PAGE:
The CIO is evolving. As noted by Wired, the job description now goes beyond responsibility for cost-cutting IT and aligning tech purchases with business investments: CIOs are increasingly called upon to strategize new initiatives and act as the catalyst for corporate change.
Often, this means a shift — whole or in part — of IT operations from local stacks into a cloud environment. Yet jumping to the cloud isn’t without the risk of organisational injury: Here are six tough questions CIOs need to answer before they make the leap.
What’s the bottom line?
While CIOs may be evolving past a focus on bottom-line IT, they can’t ignore the total cost of spending on cloud services. Many cloud providers bill themselves as cheaper alternatives to in-house IT, but according to online publication CIO, that’s not always the case.
With CIOs now leveraging multiple cloud providers to address specific network needs, dealing with the spectre of cloud sprawl and managing the tendency of staff to “leave the lights on” and let public cloud instances run indefinitely, it’s possible for chief information officers to spend more on the cloud than they ever did managing on-premises options.
The solution? Ask hard questions about potentially hidden costs such as data movement, bandwidth boosting or disaster recovery, and dig into the divide between potential cloud providers: Are they willing to cooperate or will you have a fight on your hands?
Do you need extra staff?
Staffing issues now trump security concerns as the top worry for companies moving to the cloud, with 32 per cent of those surveyed citing a lack of resources or expertise as their biggest challenge. For CIOs, this means asking hard questions about staffing: Do you need to bring on cloud experts, retrain existing IT pros or consider outsourcing some of your technology expertise?
Hiring in is one possibility, but with a growing IT skills gap, this may be an expensive and time-consuming process. Training your existing staff can provide long-term value, but takes IT pros away from day-to-day operations during the education process and puts another expectation on their plate when they return.
Outsourcing third-party expertise — up to and including the C-suite level — is now a viable possibility, however, provided you’re willing to give up a measure of control and thoroughly vet any potential partner.
What’s the game plan?
While C-suite boardrooms still aren’t confident in their knowledge of the cloud, chances are you’ll get some basic questions about moving operations to the cloud. But make no mistake: These off-the-cuff answers don’t count as a cloud migration plan.
Plus, with 55 per cent of cloud deployments encountering issues because of existing network design and 44 per cent of companies without any means to chargeback or showback IT services delivery, the right plan is a must to empower your cloud initiative. Best bet? Ask yourself why the cloud is an important move for operations.
Track down one or two key services the cloud can provide, and then design a deployment around this data. In addition, take some time to evaluate existing network infrastructure and determine if any upgrades to capacity or bandwidth are needed.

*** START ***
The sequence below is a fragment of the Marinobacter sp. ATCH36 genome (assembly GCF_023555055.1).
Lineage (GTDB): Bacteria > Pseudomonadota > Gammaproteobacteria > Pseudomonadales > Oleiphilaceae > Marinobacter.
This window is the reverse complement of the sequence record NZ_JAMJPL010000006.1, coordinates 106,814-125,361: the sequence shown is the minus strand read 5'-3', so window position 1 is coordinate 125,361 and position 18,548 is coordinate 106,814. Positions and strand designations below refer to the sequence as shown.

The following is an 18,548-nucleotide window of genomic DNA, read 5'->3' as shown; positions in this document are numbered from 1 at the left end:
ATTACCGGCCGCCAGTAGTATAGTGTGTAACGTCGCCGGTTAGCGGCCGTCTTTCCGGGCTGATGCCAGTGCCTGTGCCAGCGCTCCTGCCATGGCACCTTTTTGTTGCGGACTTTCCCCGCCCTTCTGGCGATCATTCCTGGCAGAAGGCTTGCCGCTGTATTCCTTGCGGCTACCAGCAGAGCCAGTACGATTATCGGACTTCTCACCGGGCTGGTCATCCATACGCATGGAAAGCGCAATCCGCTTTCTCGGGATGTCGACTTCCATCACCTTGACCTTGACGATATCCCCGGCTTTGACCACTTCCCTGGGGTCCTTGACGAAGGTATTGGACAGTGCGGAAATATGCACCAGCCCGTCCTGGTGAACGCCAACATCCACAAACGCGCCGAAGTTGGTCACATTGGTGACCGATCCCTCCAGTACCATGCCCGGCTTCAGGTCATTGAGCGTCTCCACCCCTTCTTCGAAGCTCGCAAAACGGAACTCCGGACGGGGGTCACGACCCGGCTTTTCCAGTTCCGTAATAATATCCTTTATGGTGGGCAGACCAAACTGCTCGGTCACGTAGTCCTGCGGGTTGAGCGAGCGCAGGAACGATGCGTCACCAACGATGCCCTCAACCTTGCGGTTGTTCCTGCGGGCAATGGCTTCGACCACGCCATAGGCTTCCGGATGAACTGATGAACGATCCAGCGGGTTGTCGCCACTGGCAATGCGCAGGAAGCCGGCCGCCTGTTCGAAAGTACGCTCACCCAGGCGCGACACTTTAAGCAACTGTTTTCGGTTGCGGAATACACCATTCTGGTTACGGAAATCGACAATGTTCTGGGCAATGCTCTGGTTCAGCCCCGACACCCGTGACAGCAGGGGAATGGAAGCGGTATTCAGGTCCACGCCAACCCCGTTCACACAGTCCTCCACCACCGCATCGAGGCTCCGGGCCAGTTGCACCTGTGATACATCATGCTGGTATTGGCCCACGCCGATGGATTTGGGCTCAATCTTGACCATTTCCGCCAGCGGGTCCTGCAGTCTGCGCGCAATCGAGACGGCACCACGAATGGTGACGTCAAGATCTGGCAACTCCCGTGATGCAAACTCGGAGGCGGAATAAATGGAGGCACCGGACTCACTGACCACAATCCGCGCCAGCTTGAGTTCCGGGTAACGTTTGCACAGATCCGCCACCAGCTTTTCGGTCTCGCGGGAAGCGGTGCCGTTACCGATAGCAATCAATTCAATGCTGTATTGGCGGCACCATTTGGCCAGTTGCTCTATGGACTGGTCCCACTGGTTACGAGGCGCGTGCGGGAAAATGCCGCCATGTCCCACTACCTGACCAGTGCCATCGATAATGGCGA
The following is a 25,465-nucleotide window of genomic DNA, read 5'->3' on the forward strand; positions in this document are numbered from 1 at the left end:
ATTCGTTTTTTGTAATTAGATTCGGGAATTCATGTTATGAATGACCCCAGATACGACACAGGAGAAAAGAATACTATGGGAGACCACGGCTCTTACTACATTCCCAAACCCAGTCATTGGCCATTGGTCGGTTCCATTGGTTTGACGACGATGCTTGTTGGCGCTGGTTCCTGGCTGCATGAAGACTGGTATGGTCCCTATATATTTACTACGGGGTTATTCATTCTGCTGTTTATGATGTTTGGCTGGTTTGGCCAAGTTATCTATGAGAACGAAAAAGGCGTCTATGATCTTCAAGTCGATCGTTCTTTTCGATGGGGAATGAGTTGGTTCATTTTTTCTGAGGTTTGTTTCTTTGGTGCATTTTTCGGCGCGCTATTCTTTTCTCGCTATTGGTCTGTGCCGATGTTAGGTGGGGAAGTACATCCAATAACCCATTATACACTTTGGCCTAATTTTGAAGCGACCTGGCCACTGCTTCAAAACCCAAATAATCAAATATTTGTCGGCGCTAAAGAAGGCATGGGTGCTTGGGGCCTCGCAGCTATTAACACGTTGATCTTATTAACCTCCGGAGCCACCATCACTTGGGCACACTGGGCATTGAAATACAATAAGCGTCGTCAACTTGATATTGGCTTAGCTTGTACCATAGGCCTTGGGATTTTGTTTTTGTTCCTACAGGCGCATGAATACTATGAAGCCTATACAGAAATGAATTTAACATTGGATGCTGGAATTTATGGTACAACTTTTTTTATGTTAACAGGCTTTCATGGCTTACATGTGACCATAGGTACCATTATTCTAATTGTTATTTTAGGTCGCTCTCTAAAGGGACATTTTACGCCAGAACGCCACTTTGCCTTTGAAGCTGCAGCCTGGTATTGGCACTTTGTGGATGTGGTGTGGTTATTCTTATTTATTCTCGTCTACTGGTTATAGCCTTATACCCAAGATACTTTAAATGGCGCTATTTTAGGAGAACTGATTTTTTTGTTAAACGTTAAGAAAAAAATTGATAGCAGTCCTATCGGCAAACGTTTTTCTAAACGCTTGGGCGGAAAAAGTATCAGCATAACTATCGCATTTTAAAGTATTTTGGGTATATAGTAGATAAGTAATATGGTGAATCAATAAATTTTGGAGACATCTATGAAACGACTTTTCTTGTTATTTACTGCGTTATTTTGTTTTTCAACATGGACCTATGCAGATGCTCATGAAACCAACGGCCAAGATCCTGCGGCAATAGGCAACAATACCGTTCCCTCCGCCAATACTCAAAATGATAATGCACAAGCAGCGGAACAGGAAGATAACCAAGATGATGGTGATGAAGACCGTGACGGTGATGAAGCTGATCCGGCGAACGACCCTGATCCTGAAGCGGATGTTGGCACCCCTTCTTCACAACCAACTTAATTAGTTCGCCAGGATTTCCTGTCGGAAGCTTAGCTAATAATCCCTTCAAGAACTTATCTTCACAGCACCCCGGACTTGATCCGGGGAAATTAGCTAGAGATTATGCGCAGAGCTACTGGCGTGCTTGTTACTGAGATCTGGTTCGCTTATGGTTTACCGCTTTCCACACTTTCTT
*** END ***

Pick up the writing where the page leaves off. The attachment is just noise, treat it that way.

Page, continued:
What's your type?
When it comes to the cloud, you’ve got choice: Public, private and hybrid options are all viable depending on your needs and budget. Before you start moving operational services, however, take time to evaluate which type best suits your needs.
If keeping costs down is your primary objective, go full public and be choosy about what you keep “on-prem” and what goes onto public stacks. Want control? Pay more and keep everything in-house. If you’re looking for a balance of both, opt for hybrid strategies: As noted by Beta News, 71 per cent of companies using the cloud leverage hybrid environments to balance cost and control.
Are you compliant?
Twenty-five per cent of organisations have concerns about organisational compliance; expect this number to rise as even businesses peripherally involved in handling payment card, health care or utility data are scrutinised by federal agencies and private standards organisations.
As a result, CIOs need to ask how a transition to the cloud will impact their ability to comply with any applicable data-handling laws. Here, chief information officers are better served by a forward thinking approach that makes compliance a top priority rather than an afterthought — it’s easier to ensure proper data handling from the start instead of shoehorning data regulations into your network after the fact.
Do we need to spend on storage?
One of the biggest draws of cloud computing is access to near-unlimited storage, but even with costs in decline, purchasing huge amounts of space can easily blow your budget. Instead, determine how much space you need for backups and disaster recovery, then build in a small buffer and buy what you need.
As datacenter and server technology advances, storage costs are set to fall over the next few years making long-term data purchasing plans a more cost-effective strategy. Considering a move to the cloud? Not so fast — CIOs need to ask the tough questions about costs, staff, strategy, deployment type, compliance and storage spend to ensure the best return on operational outsourcing.
Image source: Shutterstock/Omelchenko
TJ Waldorf, VP of Inside Sales & Marketing, SingleHop